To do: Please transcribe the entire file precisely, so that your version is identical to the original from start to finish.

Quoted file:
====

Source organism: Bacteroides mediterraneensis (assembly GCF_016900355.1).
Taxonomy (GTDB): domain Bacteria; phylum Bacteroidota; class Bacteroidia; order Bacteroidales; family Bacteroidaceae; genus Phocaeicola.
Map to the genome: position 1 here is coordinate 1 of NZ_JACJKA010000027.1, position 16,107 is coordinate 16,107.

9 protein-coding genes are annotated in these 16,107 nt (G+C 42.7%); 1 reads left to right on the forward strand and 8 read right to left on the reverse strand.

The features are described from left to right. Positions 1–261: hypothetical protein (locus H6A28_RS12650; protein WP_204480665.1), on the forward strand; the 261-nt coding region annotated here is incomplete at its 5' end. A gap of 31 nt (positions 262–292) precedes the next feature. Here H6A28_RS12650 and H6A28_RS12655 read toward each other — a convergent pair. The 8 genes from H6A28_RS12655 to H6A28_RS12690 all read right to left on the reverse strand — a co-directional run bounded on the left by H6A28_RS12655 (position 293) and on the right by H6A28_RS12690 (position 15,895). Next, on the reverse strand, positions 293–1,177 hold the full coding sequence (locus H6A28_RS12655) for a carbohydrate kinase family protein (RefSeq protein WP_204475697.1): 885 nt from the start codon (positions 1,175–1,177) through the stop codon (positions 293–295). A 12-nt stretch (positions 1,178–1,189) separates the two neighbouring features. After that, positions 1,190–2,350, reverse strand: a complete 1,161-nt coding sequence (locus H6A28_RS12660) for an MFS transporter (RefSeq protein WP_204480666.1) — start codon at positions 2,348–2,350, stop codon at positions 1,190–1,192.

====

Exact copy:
Source organism: Bacteroides mediterraneensis (assembly GCF_016900355.1).
Taxonomy (GTDB): domain Bacteria; phylum Bacteroidota; class Bacteroidia; order Bacteroidales; family Bacteroidaceae; genus Phocaeicola.
Map to the genome: position 1 here is coordinate 1 of NZ_JACJKA010000027.1, position 16,107 is coordinate 16,107.

9 protein-coding genes are annotated in these 16,107 nt (G+C 42.7%); 1 reads left to right on the forward strand and 8 read right to left on the reverse strand.

The features are described from left to right. Positions 1–261: hypothetical protein (locus H6A28_RS12650; protein WP_204480665.1), on the forward strand; the 261-nt coding region annotated here is incomplete at its 5' end. A gap of 31 nt (positions 262–292) precedes the next feature. Here H6A28_RS12650 and H6A28_RS12655 read toward each other — a convergent pair. The 8 genes from H6A28_RS12655 to H6A28_RS12690 all read right to left on the reverse strand — a co-directional run bounded on the left by H6A28_RS12655 (position 293) and on the right by H6A28_RS12690 (position 15,895). Next, on the reverse strand, positions 293–1,177 hold the full coding sequence (locus H6A28_RS12655) for a carbohydrate kinase family protein (RefSeq protein WP_204475697.1): 885 nt from the start codon (positions 1,175–1,177) through the stop codon (positions 293–295). A 12-nt stretch (positions 1,178–1,189) separates the two neighbouring features. After that, positions 1,190–2,350, reverse strand: a complete 1,161-nt coding sequence (locus H6A28_RS12660) for an MFS transporter (RefSeq protein WP_204480666.1) — start codon at positions 2,348–2,350, stop codon at positions 1,190–1,192.